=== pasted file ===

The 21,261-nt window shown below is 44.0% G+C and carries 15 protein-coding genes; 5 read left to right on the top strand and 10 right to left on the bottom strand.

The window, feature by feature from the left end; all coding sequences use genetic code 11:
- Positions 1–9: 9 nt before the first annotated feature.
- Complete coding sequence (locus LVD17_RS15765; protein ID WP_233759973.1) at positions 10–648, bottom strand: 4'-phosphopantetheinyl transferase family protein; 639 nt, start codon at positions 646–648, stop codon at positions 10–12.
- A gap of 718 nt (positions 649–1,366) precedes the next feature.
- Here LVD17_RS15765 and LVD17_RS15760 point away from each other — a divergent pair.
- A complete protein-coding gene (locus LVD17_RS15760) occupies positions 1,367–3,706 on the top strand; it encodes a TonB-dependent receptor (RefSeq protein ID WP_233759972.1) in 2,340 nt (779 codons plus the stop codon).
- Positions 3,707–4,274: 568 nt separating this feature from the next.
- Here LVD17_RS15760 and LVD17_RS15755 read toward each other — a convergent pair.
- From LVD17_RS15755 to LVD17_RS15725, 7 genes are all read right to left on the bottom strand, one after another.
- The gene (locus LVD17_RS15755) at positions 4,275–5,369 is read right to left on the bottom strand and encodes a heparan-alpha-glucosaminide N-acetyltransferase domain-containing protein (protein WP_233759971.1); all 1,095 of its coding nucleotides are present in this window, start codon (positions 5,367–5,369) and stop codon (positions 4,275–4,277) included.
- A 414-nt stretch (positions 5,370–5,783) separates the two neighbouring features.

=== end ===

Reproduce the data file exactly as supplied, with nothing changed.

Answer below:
The 21,261-nt window shown below is 44.0% G+C and carries 15 protein-coding genes; 5 read left to right on the top strand and 10 right to left on the bottom strand.

The window, feature by feature from the left end; all coding sequences use genetic code 11:
- Positions 1–9: 9 nt before the first annotated feature.
- Complete coding sequence (locus LVD17_RS15765; protein ID WP_233759973.1) at positions 10–648, bottom strand: 4'-phosphopantetheinyl transferase family protein; 639 nt, start codon at positions 646–648, stop codon at positions 10–12.
- A gap of 718 nt (positions 649–1,366) precedes the next feature.
- Here LVD17_RS15765 and LVD17_RS15760 point away from each other — a divergent pair.
- A complete protein-coding gene (locus LVD17_RS15760) occupies positions 1,367–3,706 on the top strand; it encodes a TonB-dependent receptor (RefSeq protein ID WP_233759972.1) in 2,340 nt (779 codons plus the stop codon).
- Positions 3,707–4,274: 568 nt separating this feature from the next.
- Here LVD17_RS15760 and LVD17_RS15755 read toward each other — a convergent pair.
- From LVD17_RS15755 to LVD17_RS15725, 7 genes are all read right to left on the bottom strand, one after another.
- The gene (locus LVD17_RS15755) at positions 4,275–5,369 is read right to left on the bottom strand and encodes a heparan-alpha-glucosaminide N-acetyltransferase domain-containing protein (protein WP_233759971.1); all 1,095 of its coding nucleotides are present in this window, start codon (positions 5,367–5,369) and stop codon (positions 4,275–4,277) included.
- A 414-nt stretch (positions 5,370–5,783) separates the two neighbouring features.